Chapter XV – Protection of copyright or related rights management information and of technological protection measures (including 09 articles, Articles 46-54)

Addresses the protection of copyright management information and the prohibition of circumventing technological protection measures.

Chapter XVI – Registration of copyright or related rights (including 03 articles, Articles 43-45)

Details the copyright registration process, providing a formal avenue for rights holders to document and assert their copyright claims, providing evidence of copyright ownership and facilitating enforcement.

While copyright is automatically conferred upon creation, the law provides for a voluntary registration system, offering a formal avenue to establish a public record of copyright claims, enhancing enforceability.

Chapter XVII – Cancellation of copyright or related rights registration (including 03 articles, Articles 55-57)

Specifies conditions under which copyright or related rights registrations can be cancelled (i.e., in cases of error, fraud, or misrepresentation).

Chapter XVIII – Appeal (including 02 articles, Articles 58-59)

Establishes a mechanism for appealing Decisions made by the Registrar or the Agency and outlines the procedures for appealing Decisions made by the Registrar/Agency regarding copyright registrations or related matters.

Chapter XIX – Formation of a collective management organization on copyright or related rights and its functions and duties (including 03 articles, Articles 60-62)

Describes the process for forming collective management organizations to represent copyright owners and manage their rights collectively. Such a collective management organization can manage copyright on behalf of multiple owners, streamlining the licensing and enforcement of rights.

Chapter XX – Establishment of the Intellectual Property Courts (including 01 article, Article 63)

Details the establishment of Intellectual Property Courts to adjudicate copyright and related rights disputes.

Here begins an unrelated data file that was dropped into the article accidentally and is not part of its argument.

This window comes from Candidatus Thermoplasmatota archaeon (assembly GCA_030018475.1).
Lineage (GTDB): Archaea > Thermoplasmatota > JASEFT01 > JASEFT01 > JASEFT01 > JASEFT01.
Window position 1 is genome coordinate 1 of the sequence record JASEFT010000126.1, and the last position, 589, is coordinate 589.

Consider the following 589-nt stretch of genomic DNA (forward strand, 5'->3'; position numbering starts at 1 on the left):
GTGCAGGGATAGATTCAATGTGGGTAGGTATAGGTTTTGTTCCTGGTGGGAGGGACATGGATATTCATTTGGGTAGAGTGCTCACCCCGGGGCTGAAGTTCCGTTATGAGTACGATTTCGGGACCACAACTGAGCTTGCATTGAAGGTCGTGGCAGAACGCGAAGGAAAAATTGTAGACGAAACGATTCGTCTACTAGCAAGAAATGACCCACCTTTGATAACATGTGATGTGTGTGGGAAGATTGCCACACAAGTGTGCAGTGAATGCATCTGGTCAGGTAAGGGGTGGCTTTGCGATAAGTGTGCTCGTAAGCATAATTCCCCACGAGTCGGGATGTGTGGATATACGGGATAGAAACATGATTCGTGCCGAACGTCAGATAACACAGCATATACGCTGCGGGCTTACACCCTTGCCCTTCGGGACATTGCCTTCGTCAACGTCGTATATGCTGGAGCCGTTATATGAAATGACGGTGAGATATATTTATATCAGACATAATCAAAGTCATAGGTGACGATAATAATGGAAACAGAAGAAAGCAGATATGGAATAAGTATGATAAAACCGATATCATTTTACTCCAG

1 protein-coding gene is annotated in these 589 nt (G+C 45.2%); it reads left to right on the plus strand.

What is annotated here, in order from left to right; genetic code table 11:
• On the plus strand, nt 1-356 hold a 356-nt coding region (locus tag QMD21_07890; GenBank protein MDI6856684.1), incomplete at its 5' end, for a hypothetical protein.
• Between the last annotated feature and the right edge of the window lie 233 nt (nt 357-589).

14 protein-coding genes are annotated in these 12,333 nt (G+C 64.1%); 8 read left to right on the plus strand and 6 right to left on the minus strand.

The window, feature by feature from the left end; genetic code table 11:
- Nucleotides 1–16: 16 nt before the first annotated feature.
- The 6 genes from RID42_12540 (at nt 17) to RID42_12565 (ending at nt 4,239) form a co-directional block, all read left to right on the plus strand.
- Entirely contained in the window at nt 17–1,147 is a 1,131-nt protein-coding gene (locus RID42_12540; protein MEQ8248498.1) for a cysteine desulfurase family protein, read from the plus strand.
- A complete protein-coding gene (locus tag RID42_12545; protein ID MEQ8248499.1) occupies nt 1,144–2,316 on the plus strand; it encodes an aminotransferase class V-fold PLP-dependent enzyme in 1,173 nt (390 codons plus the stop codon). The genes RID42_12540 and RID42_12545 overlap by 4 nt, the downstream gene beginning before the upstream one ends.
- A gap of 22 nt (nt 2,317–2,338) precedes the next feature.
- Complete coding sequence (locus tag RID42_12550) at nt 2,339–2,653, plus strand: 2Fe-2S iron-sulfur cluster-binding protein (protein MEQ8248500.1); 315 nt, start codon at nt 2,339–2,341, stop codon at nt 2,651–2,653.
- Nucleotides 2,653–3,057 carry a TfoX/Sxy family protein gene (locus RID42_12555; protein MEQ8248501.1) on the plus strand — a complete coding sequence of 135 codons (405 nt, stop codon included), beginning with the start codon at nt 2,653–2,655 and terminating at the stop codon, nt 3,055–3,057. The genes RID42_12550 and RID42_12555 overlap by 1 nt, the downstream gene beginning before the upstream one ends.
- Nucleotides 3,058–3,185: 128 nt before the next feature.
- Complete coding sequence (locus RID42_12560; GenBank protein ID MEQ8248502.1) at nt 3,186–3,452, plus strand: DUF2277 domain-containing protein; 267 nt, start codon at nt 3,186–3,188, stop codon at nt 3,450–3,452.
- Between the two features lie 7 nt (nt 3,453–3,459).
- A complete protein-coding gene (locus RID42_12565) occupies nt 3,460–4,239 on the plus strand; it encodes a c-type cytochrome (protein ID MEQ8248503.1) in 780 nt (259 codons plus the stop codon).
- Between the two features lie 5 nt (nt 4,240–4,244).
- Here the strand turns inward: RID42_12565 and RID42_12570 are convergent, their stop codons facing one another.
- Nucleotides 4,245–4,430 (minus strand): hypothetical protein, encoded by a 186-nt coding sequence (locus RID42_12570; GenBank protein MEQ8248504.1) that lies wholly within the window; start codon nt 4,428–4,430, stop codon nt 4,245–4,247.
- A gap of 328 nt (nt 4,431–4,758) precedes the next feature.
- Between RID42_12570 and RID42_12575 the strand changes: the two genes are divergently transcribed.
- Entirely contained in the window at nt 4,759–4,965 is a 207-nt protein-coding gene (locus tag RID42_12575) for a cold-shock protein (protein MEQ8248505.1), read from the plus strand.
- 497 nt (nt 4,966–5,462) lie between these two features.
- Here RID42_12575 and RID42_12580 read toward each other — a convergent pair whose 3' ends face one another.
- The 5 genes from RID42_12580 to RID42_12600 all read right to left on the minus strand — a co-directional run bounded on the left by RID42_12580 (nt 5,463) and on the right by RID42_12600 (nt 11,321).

Chapter XXI – Protection of copyright or related rights by the Customs Department (including 09 articles, Articles 64-72)

Provides for customs enforcement against the importation and distribution of pirated copyright goods.

Chapter XXII – Authority of the IP courts on copyright or related rights infringements (including 09 articles, Articles 73-81)

Specifies the powers of IP Courts in handling copyright infringement cases, including the issuance of provisional measures and orders for remedies (e.g., compensation for damages).

  • The IP Courts are endowed with comprehensive powers to issue provisional measures, injunctions, and orders for the destruction of infringing goods. This ensures that copyright owners have effective legal remedies to protect their rights and deter infringement.
  • The courts can also award damages, ensuring that copyright owners are compensated for any losses incurred due to infringement. This provision underscores the law’s emphasis on remedying the harm caused to copyright owners, providing a deterrent against future infringements

Chapter XXIII – Offences and penalties (including 04 articles, Articles 82-85)

Lists copyright-related offences and prescribes penalties for copyright infringement, including imprisonment and fines.

  • Deterrence through penalties: By establishing severe penalties for copyright infringement, including imprisonment and fines, the law aims to deter potential violators by underscoring the serious legal consequences of such actions.
  • Repeat offenders: The law specifies even harsher penalties for repeat offenders, highlighting the state’s commitment to combating copyright infringement vigorously.
  • Civil vs. criminal remedies: This distinction allows for a dual approach to addressing copyright violations, enabling copyright owners to pursue either or both avenues for redress and enforcement, depending on the nature and severity of the infringement.

Chapter XXIV – Miscellaneous (including 17 articles, Articles 86-102)

Contains additional provisions related to the public domain, transitional arrangements for existing copyrights, and the law’s application to government use of copyrighted works.

Final thoughts

Myanmar’s Copyright Law represents a comprehensive effort to establish a legal framework aimed at protecting creators’ rights while also considering the public’s interest in accessing creative works, encouraging creativity and innovation, and ensuring that the fruits of these intellectual creations are accessible to the wider community. It clearly defines, among others, the rights of copyright holders, including economic and moral rights, and specifies the remedies and enforcement mechanisms available for addressing copyright infringements.

While Myanmar’s Copyright Law has consisted of provisions for technological protection measures and management copyright information, the rapid evolution of digital technologies and the internet poses new challenges in enforcing copyright protections. To improve the effectiveness of enforcing Myanmar’s Copyright Law, it’s imperative to strengthen the capabilities of enforcement agencies such as the police, customs authorities, and the judiciary. Providing specialized training in IP law will ensure these entities possess the requisite expertise and tools essential for identifying and combating copyright infringements effectively in Myanmar.

By Nguyen Vu QUAN

Partner & IP Attorney